As a result,
As expected, both groups lost the same amount of weight when their calorie deficits were equalized.
But what’s interesting is the composition of the weight they lost……the sleep-deprived group lost 60% more muscle mass and 55% less fat than the group that got enough sleep.
As a result, sleep appears to have a powerful effect not only on muscle recovery, growth, and retention, but also on fat loss.
Although the researchers did not investigate why this was the case, other research does offer some insight.
Sleep’s Influence on Gains
- Sleep aids in the prevention of muscle breakdown and the promotion of fat loss.
As previously demonstrated, sleep appears to have a significant impact on preventing muscle breakdown and promoting fat loss.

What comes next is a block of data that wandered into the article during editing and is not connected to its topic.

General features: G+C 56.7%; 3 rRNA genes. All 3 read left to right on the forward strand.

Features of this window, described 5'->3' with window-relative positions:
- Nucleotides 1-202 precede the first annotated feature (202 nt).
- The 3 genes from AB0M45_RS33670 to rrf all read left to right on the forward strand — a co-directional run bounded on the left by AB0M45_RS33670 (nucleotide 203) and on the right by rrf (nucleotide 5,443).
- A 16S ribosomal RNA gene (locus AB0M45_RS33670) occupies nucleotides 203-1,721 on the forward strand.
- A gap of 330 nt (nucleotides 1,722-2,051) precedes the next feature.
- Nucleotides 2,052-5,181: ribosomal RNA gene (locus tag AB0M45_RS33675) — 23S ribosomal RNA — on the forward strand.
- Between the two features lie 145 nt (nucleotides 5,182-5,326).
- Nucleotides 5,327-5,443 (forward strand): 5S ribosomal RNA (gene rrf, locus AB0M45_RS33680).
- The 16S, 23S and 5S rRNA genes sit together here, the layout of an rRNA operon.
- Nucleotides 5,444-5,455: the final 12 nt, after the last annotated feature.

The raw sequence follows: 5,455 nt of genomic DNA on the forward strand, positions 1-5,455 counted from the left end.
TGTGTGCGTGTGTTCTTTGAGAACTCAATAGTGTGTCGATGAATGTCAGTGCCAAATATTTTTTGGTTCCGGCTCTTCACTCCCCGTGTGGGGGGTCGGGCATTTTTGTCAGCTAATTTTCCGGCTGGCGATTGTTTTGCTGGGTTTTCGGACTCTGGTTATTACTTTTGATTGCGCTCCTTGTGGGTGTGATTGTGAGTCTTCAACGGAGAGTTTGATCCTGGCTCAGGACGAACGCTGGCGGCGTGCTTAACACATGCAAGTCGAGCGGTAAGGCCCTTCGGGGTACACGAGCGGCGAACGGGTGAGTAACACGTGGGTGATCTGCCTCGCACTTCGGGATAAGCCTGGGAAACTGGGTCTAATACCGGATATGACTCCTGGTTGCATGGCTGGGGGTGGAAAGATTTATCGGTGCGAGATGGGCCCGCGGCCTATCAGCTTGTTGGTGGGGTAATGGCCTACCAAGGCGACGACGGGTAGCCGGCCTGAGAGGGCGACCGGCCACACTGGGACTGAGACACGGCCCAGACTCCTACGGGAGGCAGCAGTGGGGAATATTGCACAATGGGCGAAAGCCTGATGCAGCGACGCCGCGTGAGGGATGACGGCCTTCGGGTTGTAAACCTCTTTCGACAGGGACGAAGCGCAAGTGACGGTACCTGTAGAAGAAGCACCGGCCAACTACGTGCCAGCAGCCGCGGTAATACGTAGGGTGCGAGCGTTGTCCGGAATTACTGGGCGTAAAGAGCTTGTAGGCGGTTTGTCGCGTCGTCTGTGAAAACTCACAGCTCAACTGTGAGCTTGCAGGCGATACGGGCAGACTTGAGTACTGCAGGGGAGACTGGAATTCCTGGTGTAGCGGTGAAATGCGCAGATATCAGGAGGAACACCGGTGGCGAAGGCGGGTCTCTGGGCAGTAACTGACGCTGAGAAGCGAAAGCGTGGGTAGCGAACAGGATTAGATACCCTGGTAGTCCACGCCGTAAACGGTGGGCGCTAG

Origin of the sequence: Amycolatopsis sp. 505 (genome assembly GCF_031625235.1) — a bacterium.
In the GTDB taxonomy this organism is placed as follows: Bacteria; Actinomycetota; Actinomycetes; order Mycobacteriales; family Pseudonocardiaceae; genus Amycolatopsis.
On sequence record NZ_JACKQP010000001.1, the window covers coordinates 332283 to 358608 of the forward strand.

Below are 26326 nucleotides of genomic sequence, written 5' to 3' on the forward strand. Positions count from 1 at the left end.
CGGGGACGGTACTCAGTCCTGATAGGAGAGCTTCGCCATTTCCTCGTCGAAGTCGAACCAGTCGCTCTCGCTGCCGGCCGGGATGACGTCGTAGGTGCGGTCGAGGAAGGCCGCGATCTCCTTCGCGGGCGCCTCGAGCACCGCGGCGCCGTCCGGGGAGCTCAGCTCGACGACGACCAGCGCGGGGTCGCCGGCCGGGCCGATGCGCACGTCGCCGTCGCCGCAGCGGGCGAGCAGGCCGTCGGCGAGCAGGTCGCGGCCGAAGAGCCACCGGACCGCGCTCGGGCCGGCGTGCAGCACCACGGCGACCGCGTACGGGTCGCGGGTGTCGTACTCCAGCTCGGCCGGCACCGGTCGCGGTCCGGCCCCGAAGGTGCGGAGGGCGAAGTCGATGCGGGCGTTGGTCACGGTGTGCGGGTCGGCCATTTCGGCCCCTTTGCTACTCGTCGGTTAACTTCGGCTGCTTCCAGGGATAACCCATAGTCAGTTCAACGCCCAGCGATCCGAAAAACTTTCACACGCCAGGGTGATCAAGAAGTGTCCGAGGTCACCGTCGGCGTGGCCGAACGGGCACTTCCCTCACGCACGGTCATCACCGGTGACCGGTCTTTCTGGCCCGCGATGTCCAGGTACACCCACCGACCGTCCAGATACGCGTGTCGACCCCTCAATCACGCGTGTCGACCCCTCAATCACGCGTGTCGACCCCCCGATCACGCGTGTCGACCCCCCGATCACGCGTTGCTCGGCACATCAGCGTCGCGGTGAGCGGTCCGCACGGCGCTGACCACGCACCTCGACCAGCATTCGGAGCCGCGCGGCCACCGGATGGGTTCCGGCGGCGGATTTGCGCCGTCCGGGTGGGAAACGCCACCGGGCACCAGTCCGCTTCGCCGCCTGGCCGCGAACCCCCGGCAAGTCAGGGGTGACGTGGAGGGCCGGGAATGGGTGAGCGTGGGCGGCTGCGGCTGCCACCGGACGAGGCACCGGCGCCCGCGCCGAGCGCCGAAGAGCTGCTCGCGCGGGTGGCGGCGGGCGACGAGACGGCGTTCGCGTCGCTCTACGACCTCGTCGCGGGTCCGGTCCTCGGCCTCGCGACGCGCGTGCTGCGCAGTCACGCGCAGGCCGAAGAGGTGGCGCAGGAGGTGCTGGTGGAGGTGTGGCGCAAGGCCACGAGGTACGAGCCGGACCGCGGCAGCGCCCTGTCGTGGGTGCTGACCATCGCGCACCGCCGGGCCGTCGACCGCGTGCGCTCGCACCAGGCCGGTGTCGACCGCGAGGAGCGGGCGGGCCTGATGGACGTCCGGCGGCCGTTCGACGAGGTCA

Although the mechanisms underlying this are still unknown, a recent 2018 paper sheds some light on the subject. The effects of one night of no sleep on 15 young men were studied by researchers.
Here’s what happened to their bodies as a result of that one night:
• their muscles had already begun to show signs of increased protein breakdown
• Their fat tissue contained higher levels of proteins and metabolites involved in fat storage.
• After only one night! This may help to explain the earlier study’s findings.
• 2. Sleep has an effect on testosterone levels.
To make matters worse, sleep deprivation is well known to cause a decrease in anabolic hormones such as testosterone.
In fact, a 2015 study discovered that: • Day-to-day testosterone levels were significantly reduced by 10 to 15% in young men who underwent a one-week sleep restriction to 5 hours per night.